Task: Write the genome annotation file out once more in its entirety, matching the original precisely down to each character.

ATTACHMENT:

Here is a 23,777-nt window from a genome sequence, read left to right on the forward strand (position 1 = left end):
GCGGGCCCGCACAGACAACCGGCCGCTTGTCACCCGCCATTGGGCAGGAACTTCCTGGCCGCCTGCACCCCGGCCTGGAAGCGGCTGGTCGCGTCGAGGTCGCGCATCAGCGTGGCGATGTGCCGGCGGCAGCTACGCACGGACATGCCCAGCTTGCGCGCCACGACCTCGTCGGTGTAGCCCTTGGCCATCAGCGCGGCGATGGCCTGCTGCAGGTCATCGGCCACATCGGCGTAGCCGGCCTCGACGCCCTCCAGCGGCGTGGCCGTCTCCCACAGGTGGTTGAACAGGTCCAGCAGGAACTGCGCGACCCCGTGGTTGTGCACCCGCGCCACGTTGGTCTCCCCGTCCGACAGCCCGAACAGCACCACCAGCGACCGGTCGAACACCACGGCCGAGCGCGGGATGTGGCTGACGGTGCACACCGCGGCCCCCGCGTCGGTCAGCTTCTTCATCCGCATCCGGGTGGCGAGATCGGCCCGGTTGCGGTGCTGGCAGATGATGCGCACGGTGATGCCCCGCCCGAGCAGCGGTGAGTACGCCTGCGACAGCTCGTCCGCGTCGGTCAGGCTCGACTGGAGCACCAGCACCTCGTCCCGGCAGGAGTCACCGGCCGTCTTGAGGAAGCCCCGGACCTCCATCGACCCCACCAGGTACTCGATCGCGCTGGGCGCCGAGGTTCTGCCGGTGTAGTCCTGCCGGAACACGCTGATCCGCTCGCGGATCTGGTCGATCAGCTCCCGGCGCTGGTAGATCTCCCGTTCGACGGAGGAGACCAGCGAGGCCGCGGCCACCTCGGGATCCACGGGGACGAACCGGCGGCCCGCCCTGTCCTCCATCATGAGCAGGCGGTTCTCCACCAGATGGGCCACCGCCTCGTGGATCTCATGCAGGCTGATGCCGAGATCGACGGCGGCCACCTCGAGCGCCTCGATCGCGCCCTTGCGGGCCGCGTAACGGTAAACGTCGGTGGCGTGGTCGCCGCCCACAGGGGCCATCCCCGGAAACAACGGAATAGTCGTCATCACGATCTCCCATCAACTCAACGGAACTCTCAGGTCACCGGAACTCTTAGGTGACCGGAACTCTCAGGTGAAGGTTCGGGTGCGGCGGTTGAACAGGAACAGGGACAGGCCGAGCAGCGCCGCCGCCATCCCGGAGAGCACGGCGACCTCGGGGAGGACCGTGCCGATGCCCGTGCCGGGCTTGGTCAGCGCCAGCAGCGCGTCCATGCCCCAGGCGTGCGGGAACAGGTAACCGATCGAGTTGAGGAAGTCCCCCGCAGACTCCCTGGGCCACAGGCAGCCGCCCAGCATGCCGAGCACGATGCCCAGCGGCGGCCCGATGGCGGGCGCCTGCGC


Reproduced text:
Here is a 23,777-nt window from a genome sequence, read left to right on the forward strand (position 1 = left end):
GCGGGCCCGCACAGACAACCGGCCGCTTGTCACCCGCCATTGGGCAGGAACTTCCTGGCCGCCTGCACCCCGGCCTGGAAGCGGCTGGTCGCGTCGAGGTCGCGCATCAGCGTGGCGATGTGCCGGCGGCAGCTACGCACGGACATGCCCAGCTTGCGCGCCACGACCTCGTCGGTGTAGCCCTTGGCCATCAGCGCGGCGATGGCCTGCTGCAGGTCATCGGCCACATCGGCGTAGCCGGCCTCGACGCCCTCCAGCGGCGTGGCCGTCTCCCACAGGTGGTTGAACAGGTCCAGCAGGAACTGCGCGACCCCGTGGTTGTGCACCCGCGCCACGTTGGTCTCCCCGTCCGACAGCCCGAACAGCACCACCAGCGACCGGTCGAACACCACGGCCGAGCGCGGGATGTGGCTGACGGTGCACACCGCGGCCCCCGCGTCGGTCAGCTTCTTCATCCGCATCCGGGTGGCGAGATCGGCCCGGTTGCGGTGCTGGCAGATGATGCGCACGGTGATGCCCCGCCCGAGCAGCGGTGAGTACGCCTGCGACAGCTCGTCCGCGTCGGTCAGGCTCGACTGGAGCACCAGCACCTCGTCCCGGCAGGAGTCACCGGCCGTCTTGAGGAAGCCCCGGACCTCCATCGACCCCACCAGGTACTCGATCGCGCTGGGCGCCGAGGTTCTGCCGGTGTAGTCCTGCCGGAACACGCTGATCCGCTCGCGGATCTGGTCGATCAGCTCCCGGCGCTGGTAGATCTCCCGTTCGACGGAGGAGACCAGCGAGGCCGCGGCCACCTCGGGATCCACGGGGACGAACCGGCGGCCCGCCCTGTCCTCCATCATGAGCAGGCGGTTCTCCACCAGATGGGCCACCGCCTCGTGGATCTCATGCAGGCTGATGCCGAGATCGACGGCGGCCACCTCGAGCGCCTCGATCGCGCCCTTGCGGGCCGCGTAACGGTAAACGTCGGTGGCGTGGTCGCCGCCCACAGGGGCCATCCCCGGAAACAACGGAATAGTCGTCATCACGATCTCCCATCAACTCAACGGAACTCTCAGGTCACCGGAACTCTTAGGTGACCGGAACTCTCAGGTGAAGGTTCGGGTGCGGCGGTTGAACAGGAACAGGGACAGGCCGAGCAGCGCCGCCGCCATCCCGGAGAGCACGGCGACCTCGGGGAGGACCGTGCCGATGCCCGTGCCGGGCTTGGTCAGCGCCAGCAGCGCGTCCATGCCCCAGGCGTGCGGGAACAGGTAACCGATCGAGTTGAGGAAGTCCCCCGCAGACTCCCTGGGCCACAGGCAGCCGCCCAGCATGCCGAGCACGATGCCCAGCGGCGGCCCGATGGCGGGCGCCTGCGC